But setting aside those and other such considerations, and acknowledging that Daniel Day-Lewis embodied an amazing portrait of the man himself, the interesting thing in Lincoln was the emphasis on compromise (particularly apt, I suppose, in the context of the current administration, whose emergent legacy appears to be that of uncomfortable compromise).
Lincoln, if the film is accurate in its depiction of the underlying legalities he faced, was like Odin in that he had been confronted with a moral dilemma and the choice between two different kinds of dishonours (though unlike Odin, he wasn’t party to the choices that brought the dilemma to him–he was just stuck with their consequences): either allow slavery to persist or play fast and loose with the limits on federal powers as delineated in the Constitution, thereby undermining, weakening or compromising the integrity of the Constitution itself. The two key articulations of this dilemma are Lincoln’s soliloquy to his cabinet, talking about the urgency he felt in passing the 13th Amendment because he had concerns that his Emancipation Proclamation was not actually something he had the legal right to make, and the moment when one of the abolitionists makes a comment to the effect that this was the most honourable outcome to have been achieved by dishonourable means.
Lincoln’s rumination to his cabinet was interesting. From what I could follow of the legalities as described, it seems to me that he didn’t have the right to make the emancipation declaration in the first place–except, possibly, maybe, as a war power. He wasn’t sure whether he really had war powers, and without them, the proclamation was clearly not within the powers of his office. Which is why, in that soliloqy, he kept reiterating that he thought it was legal… but it might not be.
And so, our Odin: on the one hand, a lawyer, a man who tries to behave with honour, and the holder of an office in which he has been entrusted to uphold the law, be subject to the Constitution, and work within the limits it places on his office. Was there an actual loophole, or did he simply perform some sleight of hand and hope that amid the turmoil and confusion of war, no-one would notice or call him on it? It’s clear from that scene, that he strongly suspects the latter, even if he has told himself otherwise. Going forward, to cover for his legally dubious proclamation, he is hoping to pass the 13th Amendment, which will make it legal, but in order to do so, at least in the constructed reality of the film, his administration must resort to other problematic means–bribery and patronage appointments–even if by our contemporary standards these days, such measures are par for the course such contexts.
As for the other side of the equation, whereas Odin faced the obligation to hand over someone in his charge to a life of servitude, oppression and subjugation, Lincoln faced the continuation of such oppression, subjugation and abuse for a significant proportion of the population.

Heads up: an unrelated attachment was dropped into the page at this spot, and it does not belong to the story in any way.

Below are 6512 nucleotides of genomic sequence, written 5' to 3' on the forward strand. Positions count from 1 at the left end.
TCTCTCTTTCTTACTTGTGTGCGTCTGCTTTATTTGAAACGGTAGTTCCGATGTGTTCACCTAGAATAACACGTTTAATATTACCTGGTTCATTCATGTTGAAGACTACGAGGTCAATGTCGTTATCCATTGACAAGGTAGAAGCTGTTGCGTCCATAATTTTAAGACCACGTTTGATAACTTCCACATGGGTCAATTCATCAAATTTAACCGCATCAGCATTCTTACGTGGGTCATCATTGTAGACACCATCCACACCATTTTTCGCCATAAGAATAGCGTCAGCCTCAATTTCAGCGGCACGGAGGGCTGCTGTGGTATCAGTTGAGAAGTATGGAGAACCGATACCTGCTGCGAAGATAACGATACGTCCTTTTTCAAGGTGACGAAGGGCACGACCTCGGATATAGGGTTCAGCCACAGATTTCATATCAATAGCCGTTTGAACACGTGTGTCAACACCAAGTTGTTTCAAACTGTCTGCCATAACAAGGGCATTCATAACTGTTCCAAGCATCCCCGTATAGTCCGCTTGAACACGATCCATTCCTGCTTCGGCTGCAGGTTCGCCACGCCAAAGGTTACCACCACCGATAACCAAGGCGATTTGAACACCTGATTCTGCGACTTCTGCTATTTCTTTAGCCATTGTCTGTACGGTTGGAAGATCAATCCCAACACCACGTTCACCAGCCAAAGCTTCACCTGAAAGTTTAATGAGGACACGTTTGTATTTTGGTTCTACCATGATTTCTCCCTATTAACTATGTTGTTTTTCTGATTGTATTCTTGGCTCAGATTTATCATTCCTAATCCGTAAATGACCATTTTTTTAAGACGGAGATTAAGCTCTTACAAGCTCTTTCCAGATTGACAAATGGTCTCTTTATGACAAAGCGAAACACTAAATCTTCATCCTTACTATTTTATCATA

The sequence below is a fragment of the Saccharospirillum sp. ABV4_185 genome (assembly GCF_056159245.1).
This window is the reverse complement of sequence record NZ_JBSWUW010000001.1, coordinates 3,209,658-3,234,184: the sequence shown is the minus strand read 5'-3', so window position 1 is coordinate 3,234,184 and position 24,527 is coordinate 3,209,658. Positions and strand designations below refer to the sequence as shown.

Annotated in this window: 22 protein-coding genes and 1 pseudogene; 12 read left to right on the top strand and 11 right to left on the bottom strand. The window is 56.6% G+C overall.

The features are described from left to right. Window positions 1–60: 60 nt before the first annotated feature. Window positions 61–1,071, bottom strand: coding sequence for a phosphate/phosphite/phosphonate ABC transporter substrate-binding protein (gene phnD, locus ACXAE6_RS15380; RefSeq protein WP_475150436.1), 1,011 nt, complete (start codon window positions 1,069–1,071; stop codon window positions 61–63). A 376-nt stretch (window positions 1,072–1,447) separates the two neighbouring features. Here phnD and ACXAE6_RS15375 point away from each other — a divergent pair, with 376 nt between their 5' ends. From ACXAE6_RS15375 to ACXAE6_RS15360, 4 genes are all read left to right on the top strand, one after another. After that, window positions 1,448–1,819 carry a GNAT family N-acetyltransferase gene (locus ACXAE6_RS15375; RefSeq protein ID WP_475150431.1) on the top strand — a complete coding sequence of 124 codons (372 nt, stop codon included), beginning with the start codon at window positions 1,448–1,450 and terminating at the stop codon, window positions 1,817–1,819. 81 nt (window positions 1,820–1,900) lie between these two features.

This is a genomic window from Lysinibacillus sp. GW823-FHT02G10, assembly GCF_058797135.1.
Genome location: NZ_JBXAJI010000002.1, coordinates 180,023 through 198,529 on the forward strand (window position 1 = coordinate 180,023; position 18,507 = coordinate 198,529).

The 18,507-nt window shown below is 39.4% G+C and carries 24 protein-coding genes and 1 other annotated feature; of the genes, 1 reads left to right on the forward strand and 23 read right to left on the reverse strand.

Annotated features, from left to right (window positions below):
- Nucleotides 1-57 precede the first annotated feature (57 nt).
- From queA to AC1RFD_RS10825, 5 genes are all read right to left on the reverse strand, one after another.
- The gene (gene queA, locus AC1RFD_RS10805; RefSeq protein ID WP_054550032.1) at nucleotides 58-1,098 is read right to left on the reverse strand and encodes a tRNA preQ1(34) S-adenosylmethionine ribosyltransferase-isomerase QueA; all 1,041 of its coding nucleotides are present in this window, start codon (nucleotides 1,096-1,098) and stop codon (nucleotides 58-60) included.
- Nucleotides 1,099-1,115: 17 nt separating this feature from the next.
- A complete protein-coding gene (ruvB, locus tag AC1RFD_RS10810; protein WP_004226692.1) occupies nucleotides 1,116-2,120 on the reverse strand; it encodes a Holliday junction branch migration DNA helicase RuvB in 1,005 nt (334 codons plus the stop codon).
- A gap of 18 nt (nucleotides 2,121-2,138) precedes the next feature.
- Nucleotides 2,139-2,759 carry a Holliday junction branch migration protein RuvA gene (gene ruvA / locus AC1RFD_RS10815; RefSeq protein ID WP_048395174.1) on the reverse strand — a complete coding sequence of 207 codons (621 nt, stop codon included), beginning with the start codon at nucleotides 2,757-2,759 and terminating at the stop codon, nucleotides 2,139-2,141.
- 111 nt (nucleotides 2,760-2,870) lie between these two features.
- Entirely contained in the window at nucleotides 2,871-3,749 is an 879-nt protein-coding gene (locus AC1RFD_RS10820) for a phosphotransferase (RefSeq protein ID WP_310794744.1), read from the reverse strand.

Ultimately, he chose to follow his conscience, rather than adhering to the limits placed upon him by the Constitution. And though the cause is one that few would disagree with today, when faced with these kinds of situations, I always find myself reframing the scenario so that the person playing fast and loose with the checks and balances were on the other side of the floor from where I would sit, were I in office.
The thought experiment goes like this: what if, instead of slavery, it were same sex marriage (or some other issue which I support and believe in). And what if, the person who were circumventing the limits of his office were doing so in order to follow his conscience, which told him that allowing same sex couples to marry is fundamentally wrong? For him, and for others who were aligned with his perspective, he would be doing the right thing, following his conscience and taking advantage of a situation in order to advance the greater good (as he saw it). I would be furious. I would no doubt be railing to friends and family (and whoever would listen) that this is why we have checks and balances, this is why the powers of the office are circumscribed etc. and the act of circumventing such checks and limitations is unacceptable.
In the case of Lincoln, posterity (along with much of the rest of the world) agreed with the substance of his position. But it still troubles me. Outside of the extreme scenarios (slavery being an obvious one), who decides what is sufficiently “right” to justify circumventing the limits placed on the powers of an office?
We’re seeing a lot of fast and loose playing by our elected officials here in Canada these days, and for the most part, I fundamentally disagree with what they are doing (but I expect there are many who voted for the current administration who are delighted to finally have a party in power who is getting things done, and not bothering with the technicalities–even as I feel those technicalities are essential and place reasonable limitations that should not be ignored).
Given that, the question is a vexing one, at least to me. It’s all very well if you agree with the ethics or morality of the measure being pushed through by dubious means, but the checks and balances built into the democratic process are for the protection of those who do not agree, to prevent elected officials from overstepping.
Which leaves me ambivalent. Slavery had to be abolished. It was an abomination. But if the movie is accurate, with respect to the legalities around the manner in which it was abolished, then it becomes yet another point of uneasiness, an uncomfortable truth behind the heroic mythos, which further complicates and problematizes the ensuing legacy that resulted.